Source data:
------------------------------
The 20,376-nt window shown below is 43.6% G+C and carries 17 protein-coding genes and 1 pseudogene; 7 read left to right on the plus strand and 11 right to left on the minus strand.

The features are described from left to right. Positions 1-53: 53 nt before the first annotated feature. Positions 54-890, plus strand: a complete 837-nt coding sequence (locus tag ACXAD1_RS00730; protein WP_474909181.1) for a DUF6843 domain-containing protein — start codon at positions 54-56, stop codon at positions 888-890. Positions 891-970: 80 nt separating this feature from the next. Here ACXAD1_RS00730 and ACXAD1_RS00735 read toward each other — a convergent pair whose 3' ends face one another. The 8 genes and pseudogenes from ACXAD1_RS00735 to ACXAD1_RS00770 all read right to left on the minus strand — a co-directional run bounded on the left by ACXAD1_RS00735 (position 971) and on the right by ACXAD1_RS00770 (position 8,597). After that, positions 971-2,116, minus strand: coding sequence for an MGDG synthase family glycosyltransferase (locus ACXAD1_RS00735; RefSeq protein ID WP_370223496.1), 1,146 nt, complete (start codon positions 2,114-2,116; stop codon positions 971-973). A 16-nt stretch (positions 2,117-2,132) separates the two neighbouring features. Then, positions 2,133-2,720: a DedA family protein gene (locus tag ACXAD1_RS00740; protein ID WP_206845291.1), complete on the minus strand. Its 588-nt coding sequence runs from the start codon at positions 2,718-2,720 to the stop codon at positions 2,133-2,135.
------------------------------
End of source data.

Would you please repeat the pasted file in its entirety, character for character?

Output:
The 20,376-nt window shown below is 43.6% G+C and carries 17 protein-coding genes and 1 pseudogene; 7 read left to right on the plus strand and 11 right to left on the minus strand.

The features are described from left to right. Positions 1-53: 53 nt before the first annotated feature. Positions 54-890, plus strand: a complete 837-nt coding sequence (locus tag ACXAD1_RS00730; protein WP_474909181.1) for a DUF6843 domain-containing protein — start codon at positions 54-56, stop codon at positions 888-890. Positions 891-970: 80 nt separating this feature from the next. Here ACXAD1_RS00730 and ACXAD1_RS00735 read toward each other — a convergent pair whose 3' ends face one another. The 8 genes and pseudogenes from ACXAD1_RS00735 to ACXAD1_RS00770 all read right to left on the minus strand — a co-directional run bounded on the left by ACXAD1_RS00735 (position 971) and on the right by ACXAD1_RS00770 (position 8,597). After that, positions 971-2,116, minus strand: coding sequence for an MGDG synthase family glycosyltransferase (locus ACXAD1_RS00735; RefSeq protein ID WP_370223496.1), 1,146 nt, complete (start codon positions 2,114-2,116; stop codon positions 971-973). A 16-nt stretch (positions 2,117-2,132) separates the two neighbouring features. Then, positions 2,133-2,720: a DedA family protein gene (locus tag ACXAD1_RS00740; protein ID WP_206845291.1), complete on the minus strand. Its 588-nt coding sequence runs from the start codon at positions 2,718-2,720 to the stop codon at positions 2,133-2,135.